Bill's conceding speech has been archived, here it is. (https://www.tvnz.co.nz/one-news/new-zealand/watch-full-interview-defeated-bill-english-fronts-media-after-winston-peters-sticks-national)Everyone bravely smiling most of the time and it was quite a gracious speech. I didn't quite agree with all of Bill's comments on how they'd done while in office. He commented that Winston had more say on choosing the next government than National did.

Yes, it must have been galling, but then National tried really hard to squash Winston out of the picture, as he'd noted. In retrospect maybe the implosion of the Greens meant that National's tactic didn't work as well as it could have. And National didn't really have any friends to call on, as it turned out. Maori roll voters really turned cold water on the Maori Party, that was obvious in the polling station results.

Sgt Pepper
19-10-2017, 09:16 PM
Terrific news, should be good for the regions if Winston follows through. Labour are keen to support the regions and SMEs too, of course. This has the potential to be a truly great term of office.

Good news indeed EZ after all these years fighting the good fight on this forum.
Fungus is delighted(not)

elZorro
19-10-2017, 09:27 PM
Good news indeed EZ after all these years fighting the good fight on this forum.
Fungus is delighted(not)

Always good to read your posts too. I'm not sure anyone was converted to vote a different way, but at least we all had our convictions, and could back them up :)

iceman
19-10-2017, 09:37 PM
EZ and SgtP. I think just about every poster here agrees this was the preferred news. The Greens are lower than a doormat and have no guts whatsoever. They and NZF, both of whom can not even win one electorate, will be gone next time we vote. Probably in 2-3 years time

Sgt Pepper
19-10-2017, 09:58 PM
EZ and SgtP. I think just about every poster here agrees this was the preferred news. The Greens are lower than a doormat and have no guts whatsoever. They and NZF, both of whom can not even win one electorate, will be gone next time we vote. Probably in 2-3 years time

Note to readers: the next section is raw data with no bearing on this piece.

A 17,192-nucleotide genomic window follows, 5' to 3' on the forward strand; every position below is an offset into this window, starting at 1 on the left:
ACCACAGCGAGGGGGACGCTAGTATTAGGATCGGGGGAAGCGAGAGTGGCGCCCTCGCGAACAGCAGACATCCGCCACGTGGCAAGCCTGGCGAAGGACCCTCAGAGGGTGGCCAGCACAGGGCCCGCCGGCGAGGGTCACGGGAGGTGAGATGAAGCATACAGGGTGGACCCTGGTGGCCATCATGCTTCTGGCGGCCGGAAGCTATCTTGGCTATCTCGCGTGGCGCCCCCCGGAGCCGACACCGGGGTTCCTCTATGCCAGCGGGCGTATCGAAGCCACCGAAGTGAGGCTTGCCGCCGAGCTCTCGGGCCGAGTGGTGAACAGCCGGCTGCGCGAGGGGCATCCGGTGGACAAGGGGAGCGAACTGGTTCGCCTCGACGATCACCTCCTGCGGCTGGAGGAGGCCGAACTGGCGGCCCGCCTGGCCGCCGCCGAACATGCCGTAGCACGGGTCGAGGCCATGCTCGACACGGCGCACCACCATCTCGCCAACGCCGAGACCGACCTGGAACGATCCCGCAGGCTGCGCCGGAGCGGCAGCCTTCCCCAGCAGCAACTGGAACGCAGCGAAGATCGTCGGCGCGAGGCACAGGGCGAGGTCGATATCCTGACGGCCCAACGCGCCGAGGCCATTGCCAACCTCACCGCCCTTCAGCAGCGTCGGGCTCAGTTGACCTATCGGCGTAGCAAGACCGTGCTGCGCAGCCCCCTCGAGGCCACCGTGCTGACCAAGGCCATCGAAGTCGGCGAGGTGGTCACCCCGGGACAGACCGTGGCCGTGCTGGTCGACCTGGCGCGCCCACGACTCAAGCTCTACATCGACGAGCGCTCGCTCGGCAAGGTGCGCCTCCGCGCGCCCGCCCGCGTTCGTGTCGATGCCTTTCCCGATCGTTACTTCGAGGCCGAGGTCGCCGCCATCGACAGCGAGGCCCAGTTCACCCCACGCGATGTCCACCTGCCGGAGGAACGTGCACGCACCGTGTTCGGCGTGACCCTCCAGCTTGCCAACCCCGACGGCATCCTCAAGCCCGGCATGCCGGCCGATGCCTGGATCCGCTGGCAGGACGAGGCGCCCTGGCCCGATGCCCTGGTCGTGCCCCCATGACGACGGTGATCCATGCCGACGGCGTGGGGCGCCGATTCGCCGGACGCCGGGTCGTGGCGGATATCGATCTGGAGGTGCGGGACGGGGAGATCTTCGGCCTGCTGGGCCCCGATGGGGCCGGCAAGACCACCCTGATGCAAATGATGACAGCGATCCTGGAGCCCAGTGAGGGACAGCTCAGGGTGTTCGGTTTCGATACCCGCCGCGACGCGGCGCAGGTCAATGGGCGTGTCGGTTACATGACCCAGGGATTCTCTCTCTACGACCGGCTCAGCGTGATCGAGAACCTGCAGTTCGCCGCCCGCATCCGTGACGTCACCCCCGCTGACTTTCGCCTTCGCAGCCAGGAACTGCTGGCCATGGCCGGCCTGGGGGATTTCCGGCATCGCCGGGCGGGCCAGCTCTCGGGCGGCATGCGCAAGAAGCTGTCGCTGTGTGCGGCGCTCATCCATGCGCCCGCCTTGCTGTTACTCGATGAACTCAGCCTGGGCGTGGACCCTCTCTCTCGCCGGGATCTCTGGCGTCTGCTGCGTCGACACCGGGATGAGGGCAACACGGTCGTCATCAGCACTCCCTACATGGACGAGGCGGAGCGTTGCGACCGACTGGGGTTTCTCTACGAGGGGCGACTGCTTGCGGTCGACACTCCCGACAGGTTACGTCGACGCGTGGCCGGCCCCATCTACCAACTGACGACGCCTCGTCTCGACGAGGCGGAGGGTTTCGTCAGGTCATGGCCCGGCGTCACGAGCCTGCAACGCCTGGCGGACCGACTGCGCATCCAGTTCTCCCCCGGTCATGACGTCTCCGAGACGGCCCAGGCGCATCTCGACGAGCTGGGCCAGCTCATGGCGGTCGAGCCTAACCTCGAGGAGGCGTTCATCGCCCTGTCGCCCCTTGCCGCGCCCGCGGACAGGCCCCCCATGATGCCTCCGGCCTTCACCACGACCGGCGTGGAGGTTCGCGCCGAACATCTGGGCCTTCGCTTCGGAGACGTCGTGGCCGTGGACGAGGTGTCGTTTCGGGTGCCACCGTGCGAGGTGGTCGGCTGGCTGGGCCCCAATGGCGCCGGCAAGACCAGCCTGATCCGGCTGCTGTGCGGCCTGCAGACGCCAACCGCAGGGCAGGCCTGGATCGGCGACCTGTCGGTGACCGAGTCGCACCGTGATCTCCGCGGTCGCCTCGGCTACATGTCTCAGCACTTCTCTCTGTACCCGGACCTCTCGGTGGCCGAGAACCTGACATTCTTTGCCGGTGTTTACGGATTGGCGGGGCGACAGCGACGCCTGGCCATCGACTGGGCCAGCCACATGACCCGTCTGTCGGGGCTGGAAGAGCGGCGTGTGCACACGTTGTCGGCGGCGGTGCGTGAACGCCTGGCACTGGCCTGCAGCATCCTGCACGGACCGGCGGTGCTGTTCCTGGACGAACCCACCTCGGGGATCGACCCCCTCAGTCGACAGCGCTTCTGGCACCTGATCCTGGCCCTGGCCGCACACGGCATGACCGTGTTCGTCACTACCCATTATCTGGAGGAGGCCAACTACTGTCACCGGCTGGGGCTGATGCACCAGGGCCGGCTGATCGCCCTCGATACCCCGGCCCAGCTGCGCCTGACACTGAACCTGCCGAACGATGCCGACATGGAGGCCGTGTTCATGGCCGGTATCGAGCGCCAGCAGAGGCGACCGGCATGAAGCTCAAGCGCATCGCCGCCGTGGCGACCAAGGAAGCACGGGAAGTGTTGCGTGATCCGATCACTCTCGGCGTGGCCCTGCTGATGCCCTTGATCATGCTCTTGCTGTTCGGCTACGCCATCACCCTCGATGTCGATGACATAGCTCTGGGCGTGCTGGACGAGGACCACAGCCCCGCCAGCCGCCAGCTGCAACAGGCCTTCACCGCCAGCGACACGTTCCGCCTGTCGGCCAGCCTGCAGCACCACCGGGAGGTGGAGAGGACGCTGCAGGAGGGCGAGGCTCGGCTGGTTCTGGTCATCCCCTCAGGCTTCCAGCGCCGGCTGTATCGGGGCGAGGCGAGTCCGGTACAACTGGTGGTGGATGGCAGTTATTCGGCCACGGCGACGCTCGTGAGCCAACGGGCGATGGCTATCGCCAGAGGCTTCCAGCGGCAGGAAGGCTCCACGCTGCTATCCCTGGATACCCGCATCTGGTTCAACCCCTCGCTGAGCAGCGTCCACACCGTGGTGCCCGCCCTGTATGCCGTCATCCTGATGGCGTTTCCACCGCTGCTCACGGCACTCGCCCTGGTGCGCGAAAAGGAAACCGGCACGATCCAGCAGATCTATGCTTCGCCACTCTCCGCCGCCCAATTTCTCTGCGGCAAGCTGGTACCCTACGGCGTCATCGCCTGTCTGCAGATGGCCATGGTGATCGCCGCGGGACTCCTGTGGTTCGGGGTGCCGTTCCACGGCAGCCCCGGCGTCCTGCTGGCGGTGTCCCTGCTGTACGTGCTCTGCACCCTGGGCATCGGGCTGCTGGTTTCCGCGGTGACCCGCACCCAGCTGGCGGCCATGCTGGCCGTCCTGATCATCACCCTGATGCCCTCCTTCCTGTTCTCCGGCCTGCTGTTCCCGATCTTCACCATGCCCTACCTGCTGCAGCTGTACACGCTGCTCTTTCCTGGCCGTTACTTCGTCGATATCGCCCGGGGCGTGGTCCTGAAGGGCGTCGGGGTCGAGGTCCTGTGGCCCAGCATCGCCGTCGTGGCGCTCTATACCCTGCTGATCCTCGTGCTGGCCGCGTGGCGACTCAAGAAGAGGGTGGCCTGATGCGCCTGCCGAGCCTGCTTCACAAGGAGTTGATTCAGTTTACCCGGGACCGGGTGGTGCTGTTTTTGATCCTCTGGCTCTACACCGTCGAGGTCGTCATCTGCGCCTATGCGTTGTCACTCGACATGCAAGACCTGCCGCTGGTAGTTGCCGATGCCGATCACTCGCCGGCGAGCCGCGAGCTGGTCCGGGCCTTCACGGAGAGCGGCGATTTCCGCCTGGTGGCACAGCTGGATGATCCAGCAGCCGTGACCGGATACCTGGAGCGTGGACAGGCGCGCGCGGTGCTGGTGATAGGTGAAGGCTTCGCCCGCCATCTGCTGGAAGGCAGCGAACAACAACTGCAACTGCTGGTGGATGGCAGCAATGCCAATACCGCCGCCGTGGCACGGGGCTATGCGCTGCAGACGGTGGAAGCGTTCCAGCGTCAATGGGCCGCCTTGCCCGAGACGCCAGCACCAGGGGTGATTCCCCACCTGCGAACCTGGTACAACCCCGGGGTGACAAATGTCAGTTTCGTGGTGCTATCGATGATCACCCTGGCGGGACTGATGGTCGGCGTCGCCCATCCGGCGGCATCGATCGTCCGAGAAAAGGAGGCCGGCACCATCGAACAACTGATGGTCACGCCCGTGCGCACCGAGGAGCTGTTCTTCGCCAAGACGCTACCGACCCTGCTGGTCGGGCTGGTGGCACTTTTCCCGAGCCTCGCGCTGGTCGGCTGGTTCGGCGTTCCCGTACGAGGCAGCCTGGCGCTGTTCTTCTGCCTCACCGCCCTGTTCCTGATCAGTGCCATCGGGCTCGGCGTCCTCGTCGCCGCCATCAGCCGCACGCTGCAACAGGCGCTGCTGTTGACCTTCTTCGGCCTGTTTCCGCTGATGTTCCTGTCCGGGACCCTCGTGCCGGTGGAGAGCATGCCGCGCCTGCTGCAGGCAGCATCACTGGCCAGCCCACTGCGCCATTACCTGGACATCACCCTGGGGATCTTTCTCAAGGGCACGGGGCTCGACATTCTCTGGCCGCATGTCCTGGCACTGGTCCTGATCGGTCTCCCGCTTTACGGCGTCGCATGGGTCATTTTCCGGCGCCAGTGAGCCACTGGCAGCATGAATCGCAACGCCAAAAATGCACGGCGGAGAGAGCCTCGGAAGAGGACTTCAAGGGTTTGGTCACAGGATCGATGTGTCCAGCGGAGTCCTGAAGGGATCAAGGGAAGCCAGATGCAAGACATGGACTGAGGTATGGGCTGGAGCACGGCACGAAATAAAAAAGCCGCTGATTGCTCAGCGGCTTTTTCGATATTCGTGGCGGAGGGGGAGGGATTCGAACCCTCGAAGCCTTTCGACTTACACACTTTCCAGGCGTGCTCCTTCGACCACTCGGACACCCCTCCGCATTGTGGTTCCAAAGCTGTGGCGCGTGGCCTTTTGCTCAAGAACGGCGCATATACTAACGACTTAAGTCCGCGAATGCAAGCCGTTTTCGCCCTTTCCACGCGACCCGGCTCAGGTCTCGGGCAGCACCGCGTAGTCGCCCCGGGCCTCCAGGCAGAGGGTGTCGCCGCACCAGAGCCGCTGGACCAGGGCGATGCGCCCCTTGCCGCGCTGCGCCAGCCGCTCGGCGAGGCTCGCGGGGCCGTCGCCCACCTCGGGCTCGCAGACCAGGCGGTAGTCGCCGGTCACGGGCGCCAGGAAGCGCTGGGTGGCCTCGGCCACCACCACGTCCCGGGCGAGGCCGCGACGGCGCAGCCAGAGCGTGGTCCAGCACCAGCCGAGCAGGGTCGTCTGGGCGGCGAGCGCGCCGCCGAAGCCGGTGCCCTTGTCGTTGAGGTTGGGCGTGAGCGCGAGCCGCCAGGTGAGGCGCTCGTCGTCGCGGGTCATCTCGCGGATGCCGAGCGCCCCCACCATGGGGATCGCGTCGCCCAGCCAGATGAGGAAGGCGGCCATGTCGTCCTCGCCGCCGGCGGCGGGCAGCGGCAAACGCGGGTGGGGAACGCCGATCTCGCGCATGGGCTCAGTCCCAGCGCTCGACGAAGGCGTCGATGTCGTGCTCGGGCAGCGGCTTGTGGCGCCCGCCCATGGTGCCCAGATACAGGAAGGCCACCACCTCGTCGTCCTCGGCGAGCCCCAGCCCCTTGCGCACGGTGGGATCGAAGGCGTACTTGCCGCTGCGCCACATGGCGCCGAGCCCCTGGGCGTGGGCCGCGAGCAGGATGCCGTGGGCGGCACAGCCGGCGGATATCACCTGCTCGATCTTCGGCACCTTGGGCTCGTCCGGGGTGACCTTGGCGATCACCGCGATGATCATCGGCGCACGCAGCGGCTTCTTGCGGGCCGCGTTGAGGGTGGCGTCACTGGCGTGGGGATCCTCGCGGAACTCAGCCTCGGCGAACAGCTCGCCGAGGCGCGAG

Hmm
I would pick there is a high probability they will be in government for 3 terms. Don't believe me?look at our political history. So you may have to become accustomed to social democratic government until 2026

Joshuatree
19-10-2017, 10:04 PM
Great news and i believe a change for the better. Greens are now in and will have an 'apprenticeship" to learn the cut and thrust of being in power.They will be in side later, wisely. The more i see and here Shaw the more i like.
Really impressed with elder statesman Winston Peters, this will be what he will be remembered for and Jacinda will grow into the leadership after leading Labour phenomenally from also rans to "doing this". There will be hiccups and mistakes but i think this country is heading for greener fields for all ,not some. A change for the better. JT over and out of here.

iceman
19-10-2017, 11:13 PM
Haha JT. This post of yours has as much credibility as your comments about English giving everything away to stay in Government. As Tracy Watkins has written on Stuff tonight, Jacinda just wanted it more and was prepared to give 5 ministerial portfolios to the minnow that is Winston First. But of course the baubles of office don’t interest him !! The Greens gave away their soul to become an irrelevant and useless prisoner of a NZF-Labour Government. Their last term in parliament I reckon

SgtP. We will see. My view is that we are highly likely to see a 2 party parliament after next election that will not be later than this time in 2020, possibly earlier !! Just glad I have most of my shares and income in foreign currency earnings so personally quite satisfied with the NZ$ weakening 👍

GTM 3442
20-10-2017, 04:42 AM
. . . glad I have most of my shares and income in foreign currency earnings so personally quite satisfied with the NZ$ weakening 👍

Given what happened with the GBP and the FTSE after the Brexit referendum, It could be quite optimistic for the New Zealand share investor.

RTM
20-10-2017, 07:41 AM
Only positive I can see is that the NZ dollar is plummeting and so my foreign shares shoot up.

Would hardly say the dollar plummeted.....I had hoped for more....< 0.65 sounds good.

Cheers
RTM

Aaron
20-10-2017, 07:54 AM
Dollar dropping like a stone.....

NZ will be the envy of countries around the world. Most countries are trying to debase/devalue their currency to make their exporters more competitive. If the new govt is responsible they have done well even before moving into the beehive. NZ as an exporting/trading nation just got more competitive. Sad about the boomers annual overseas holidays though. Maybe they can visit other parts of NZ, we have a great country.

fungus pudding
20-10-2017, 08:49 AM
NZ will be the envy of countries around the world. Most countries are trying to debase/devalue their currency to make their exporters more competitive. If the new govt is responsible they have done well even before moving into the beehive. NZ as an exporting/trading nation just got more competitive. Sad about the boomers annual overseas holidays though. Maybe they can visit other parts of NZ, we have a great country.